> This is then an API Design Pattern that we could elaborate on.
> Thanks,
> Marcin
> Marcin Hanclik
> ACCESS Systems Germany GmbH
> Tel: +49-208-8290-6452  |  Fax: +49-208-8290-6465
> Mobile: +49-163-8290-646
> E-Mail: marcin.hanclik@access-company.com
> -----Original Message-----
> From: Marcos Caceres [mailto:marcosc@opera.com]
> Sent: Thursday, August 27, 2009 12:59 PM
> To: Marcin Hanclik
> Cc: public-device-apis@w3.org; Anne van Kesteren; Robin 
> Berjon; <richard.tibbett@orange-ftgroup.com>
> Subject: Re: ISSUE-4 (api-versioning): API Versioning [APIs - General]
> Marcin Hanclik wrote:
> > Hi Marcos,
> >
> > I am ok with voting, this gives us some guidance for the future.
> >
> > The only issue is what we vote for and against?
> Basically, versions at all levels, including Name of API: "Camera 1.0"
> VS no-versioning at any level.
> Where versioning is "the process of assigning either unique 
> version names or unique version numbers to unique states of 
> [a specification and its APIs]. Within a given version number 
> category (major, minor), these numbers are generally assigned 
> in increasing order and correspond to new developments in the 
> [specification]. At a fine-grained level, revision control is 
> used for keeping track of incrementally different versions of 
> electronic information." (adapted from Wikipedia)
> > If we vote against versioning, what is then the practical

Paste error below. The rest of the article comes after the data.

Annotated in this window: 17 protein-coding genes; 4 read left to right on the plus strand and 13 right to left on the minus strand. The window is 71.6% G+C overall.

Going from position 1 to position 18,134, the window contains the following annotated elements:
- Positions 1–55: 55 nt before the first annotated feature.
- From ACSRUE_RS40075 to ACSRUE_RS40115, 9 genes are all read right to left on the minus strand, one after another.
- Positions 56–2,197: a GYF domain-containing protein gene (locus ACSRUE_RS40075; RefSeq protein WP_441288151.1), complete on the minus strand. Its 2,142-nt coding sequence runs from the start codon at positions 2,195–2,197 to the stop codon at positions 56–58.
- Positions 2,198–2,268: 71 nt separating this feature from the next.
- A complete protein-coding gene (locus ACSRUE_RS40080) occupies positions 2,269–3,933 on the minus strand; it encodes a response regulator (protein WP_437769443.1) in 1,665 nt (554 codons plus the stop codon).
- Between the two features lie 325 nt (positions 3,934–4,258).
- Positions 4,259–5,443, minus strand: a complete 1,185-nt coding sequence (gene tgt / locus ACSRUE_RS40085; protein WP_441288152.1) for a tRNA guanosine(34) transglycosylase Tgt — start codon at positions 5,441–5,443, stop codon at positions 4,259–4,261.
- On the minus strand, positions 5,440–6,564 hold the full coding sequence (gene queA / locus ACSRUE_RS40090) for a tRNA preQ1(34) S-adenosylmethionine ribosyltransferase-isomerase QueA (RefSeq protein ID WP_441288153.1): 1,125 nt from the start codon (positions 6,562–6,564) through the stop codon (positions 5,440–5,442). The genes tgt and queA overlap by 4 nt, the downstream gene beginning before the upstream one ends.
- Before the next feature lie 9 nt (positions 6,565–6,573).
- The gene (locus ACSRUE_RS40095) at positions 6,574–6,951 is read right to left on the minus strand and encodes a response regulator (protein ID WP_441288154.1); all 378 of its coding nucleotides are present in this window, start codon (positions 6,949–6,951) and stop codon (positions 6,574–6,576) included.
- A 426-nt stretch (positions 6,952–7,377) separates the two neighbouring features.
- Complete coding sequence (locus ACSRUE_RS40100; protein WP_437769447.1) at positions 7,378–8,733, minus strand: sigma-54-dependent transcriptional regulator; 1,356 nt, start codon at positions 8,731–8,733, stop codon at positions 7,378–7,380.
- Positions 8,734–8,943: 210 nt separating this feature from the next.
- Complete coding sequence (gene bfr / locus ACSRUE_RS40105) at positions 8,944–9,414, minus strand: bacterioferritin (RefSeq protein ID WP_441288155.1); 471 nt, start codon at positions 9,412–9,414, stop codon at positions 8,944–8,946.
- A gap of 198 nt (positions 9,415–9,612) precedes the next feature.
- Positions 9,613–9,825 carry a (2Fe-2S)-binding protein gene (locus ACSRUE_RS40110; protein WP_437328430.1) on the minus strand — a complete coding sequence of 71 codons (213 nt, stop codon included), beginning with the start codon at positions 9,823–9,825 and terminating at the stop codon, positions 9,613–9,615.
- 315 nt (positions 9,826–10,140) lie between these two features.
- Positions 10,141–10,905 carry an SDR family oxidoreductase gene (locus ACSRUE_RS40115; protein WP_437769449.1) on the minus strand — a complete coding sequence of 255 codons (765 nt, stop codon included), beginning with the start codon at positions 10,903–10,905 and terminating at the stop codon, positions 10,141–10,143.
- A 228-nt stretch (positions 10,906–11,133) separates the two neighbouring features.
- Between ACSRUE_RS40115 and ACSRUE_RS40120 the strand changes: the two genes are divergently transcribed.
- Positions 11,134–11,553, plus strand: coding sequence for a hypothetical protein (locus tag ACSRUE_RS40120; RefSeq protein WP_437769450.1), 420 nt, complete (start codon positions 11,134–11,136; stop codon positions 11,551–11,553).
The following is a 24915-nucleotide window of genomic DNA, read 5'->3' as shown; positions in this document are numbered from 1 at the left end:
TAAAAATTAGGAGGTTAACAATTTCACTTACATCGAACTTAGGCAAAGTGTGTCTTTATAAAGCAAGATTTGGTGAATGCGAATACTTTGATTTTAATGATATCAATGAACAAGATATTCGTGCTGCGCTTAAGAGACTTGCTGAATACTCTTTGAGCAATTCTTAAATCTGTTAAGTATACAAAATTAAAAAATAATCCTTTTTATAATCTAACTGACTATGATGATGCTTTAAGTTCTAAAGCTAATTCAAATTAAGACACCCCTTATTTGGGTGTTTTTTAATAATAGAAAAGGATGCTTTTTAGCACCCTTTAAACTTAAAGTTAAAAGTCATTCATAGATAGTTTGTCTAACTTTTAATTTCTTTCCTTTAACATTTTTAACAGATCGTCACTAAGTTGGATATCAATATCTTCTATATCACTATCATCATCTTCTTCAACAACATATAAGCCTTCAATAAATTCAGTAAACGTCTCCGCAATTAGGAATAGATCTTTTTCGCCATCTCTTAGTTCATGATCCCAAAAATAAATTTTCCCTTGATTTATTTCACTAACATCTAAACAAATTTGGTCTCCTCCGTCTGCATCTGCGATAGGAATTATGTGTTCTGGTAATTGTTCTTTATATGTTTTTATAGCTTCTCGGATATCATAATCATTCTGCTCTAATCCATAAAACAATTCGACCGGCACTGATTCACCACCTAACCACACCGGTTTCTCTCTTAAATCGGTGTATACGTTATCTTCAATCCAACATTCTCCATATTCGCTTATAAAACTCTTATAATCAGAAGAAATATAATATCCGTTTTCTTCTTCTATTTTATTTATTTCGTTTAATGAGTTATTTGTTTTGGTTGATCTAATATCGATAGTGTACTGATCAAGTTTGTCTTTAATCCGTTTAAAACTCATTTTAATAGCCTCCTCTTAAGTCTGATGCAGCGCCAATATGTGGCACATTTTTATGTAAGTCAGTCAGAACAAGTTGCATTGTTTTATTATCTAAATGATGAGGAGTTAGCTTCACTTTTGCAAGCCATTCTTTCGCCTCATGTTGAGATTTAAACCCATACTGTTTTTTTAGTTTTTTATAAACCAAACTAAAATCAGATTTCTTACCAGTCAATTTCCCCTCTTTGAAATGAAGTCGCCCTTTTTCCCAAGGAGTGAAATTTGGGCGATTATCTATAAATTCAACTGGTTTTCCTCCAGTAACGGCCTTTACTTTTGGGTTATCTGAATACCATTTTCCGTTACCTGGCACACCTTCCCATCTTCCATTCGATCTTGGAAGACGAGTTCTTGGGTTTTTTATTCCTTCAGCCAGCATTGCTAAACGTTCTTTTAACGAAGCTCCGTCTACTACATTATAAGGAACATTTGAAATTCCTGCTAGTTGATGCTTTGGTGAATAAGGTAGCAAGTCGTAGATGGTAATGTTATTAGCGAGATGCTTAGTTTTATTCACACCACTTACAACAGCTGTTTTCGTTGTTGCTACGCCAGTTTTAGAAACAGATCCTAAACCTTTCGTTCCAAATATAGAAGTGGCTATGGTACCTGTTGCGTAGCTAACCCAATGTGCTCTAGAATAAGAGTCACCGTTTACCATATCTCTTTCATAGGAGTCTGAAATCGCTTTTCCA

> alternative?
> Levels: build ontop, don't break backwards compatibility. 
> Comparability in the future can be broken if a mass of data, 
> say a sample of 10,000,000 documents or deployments in terms 
> of marketshare, can be shown that prove that an specification 
> is being used in the wild in some undermentioned manner or 
> has been consistently implemented differently than what was 
> specified at a lower level (i.e., brokenness has become 
> de-facto, like is the case with HTML parsing VS SGML parsing).
> Levels cannot be explicitly identified through versions. 
> Level is identified through supported capability.
> > Could we then (clearly) identify what we vote for in that case?
> Sure. Is the above ok?
> > Some statistics:
> >
> > a)
> > XMLHttpRequest [1] defines 1 interface with 5 methods and 6 
> attributes.
> > Additionally [1] states what is left for future [2].
> >
> > b)
> > BONDI 1.01 [3] defines a bit more as summarized at [4]:
> > interfaces: 68,
> > attributes: 116,
> > constants: 82,
> > methods: 177,
> > typedefs: 24.
> Yikes! We got some work to do then! Hopefully, we can get 
> those numbers down to something more reasonable.
> > The above provides very rough information about the extent 
> of what we are heading for.
> > When starting the work in DAP I think we should prepare 
> ourselves to cope with that amount of Web IDL, accompanying 
> documentation, state machines etc.
> > Versioning may help and it is a kind of security policy, 
> just in case we would need to break backwards compatibility 
> due to some technical arguments coming late.
> Yes, we know the issues. Lets not debate them again.
> > I understand that each vendor wants to differ.
> > The issue is whether the outcome of DAP, i.e. the 
> documents/standards will be usable for a potential 
> user/developer and how they are going to evolve process-wise.
> Exactly.
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Received on Thursday, 27 August 2009 11:48:35 UTC